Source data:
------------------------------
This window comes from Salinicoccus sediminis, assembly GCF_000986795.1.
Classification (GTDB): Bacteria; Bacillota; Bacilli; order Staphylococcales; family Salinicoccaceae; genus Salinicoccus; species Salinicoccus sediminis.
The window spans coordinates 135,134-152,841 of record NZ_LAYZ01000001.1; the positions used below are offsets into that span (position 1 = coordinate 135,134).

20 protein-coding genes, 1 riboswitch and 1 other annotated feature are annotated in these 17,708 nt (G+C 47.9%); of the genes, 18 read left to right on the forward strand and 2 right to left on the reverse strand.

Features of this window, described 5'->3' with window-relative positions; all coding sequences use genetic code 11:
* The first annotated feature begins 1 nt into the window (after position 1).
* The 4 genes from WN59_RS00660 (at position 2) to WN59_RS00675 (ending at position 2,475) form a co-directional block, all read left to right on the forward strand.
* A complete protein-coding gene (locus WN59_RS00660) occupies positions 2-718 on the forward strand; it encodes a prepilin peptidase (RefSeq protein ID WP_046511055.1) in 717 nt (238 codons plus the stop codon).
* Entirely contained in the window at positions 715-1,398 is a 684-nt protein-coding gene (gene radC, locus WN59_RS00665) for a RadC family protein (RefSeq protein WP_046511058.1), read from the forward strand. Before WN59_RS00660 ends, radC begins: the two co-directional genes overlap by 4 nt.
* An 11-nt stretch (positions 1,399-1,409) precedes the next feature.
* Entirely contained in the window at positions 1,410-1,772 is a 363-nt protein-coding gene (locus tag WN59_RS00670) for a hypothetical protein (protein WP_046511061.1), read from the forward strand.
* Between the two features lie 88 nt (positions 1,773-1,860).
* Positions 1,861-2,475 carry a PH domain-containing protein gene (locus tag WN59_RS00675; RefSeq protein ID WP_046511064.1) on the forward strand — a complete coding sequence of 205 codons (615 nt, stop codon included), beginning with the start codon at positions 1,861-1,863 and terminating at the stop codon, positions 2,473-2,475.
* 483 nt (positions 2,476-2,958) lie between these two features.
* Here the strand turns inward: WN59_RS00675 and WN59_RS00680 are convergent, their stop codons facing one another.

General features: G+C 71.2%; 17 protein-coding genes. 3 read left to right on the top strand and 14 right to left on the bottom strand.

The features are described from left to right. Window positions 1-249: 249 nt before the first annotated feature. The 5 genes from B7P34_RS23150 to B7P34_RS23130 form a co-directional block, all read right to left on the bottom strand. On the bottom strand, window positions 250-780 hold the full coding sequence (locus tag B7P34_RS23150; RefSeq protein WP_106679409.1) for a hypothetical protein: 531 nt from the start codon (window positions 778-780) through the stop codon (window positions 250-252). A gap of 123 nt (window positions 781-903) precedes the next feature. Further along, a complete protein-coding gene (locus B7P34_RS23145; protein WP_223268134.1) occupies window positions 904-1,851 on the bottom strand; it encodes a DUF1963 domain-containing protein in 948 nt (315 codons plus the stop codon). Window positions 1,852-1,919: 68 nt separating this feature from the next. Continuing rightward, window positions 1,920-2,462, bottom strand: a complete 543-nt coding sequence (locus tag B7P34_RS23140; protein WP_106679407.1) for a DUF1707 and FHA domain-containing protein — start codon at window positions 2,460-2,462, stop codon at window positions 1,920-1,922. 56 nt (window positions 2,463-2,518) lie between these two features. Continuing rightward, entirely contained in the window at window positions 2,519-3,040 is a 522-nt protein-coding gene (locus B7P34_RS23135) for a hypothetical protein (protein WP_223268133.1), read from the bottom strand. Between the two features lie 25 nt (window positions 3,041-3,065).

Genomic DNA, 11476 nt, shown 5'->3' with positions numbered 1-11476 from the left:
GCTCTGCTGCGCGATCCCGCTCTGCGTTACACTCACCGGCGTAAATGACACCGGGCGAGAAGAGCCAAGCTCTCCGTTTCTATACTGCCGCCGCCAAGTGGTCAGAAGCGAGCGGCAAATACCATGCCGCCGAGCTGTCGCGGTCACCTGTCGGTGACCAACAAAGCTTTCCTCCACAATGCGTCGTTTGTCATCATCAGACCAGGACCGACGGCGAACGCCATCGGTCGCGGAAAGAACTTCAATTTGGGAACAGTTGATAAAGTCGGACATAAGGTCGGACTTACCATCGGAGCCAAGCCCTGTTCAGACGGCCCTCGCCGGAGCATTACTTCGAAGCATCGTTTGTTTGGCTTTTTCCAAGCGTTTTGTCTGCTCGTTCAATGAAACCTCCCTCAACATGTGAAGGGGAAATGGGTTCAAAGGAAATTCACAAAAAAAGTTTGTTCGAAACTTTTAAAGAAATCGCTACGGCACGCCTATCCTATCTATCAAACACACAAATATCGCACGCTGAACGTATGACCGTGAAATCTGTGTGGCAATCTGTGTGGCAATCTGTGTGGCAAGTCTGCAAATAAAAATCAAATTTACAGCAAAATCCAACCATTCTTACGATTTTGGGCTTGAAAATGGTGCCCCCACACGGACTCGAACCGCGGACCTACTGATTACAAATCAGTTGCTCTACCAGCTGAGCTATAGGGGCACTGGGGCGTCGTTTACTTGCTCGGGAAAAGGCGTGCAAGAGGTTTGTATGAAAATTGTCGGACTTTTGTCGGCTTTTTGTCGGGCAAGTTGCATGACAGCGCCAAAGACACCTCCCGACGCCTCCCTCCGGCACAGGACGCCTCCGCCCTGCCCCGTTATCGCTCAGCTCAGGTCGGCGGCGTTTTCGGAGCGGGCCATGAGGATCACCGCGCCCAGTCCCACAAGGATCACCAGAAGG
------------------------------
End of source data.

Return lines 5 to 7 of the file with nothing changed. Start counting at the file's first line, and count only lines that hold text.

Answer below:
Features of this window, described 5'->3' with window-relative positions; all coding sequences use genetic code 11:
* The first annotated feature begins 1 nt into the window (after position 1).
* The 4 genes from WN59_RS00660 (at position 2) to WN59_RS00675 (ending at position 2,475) form a co-directional block, all read left to right on the forward strand.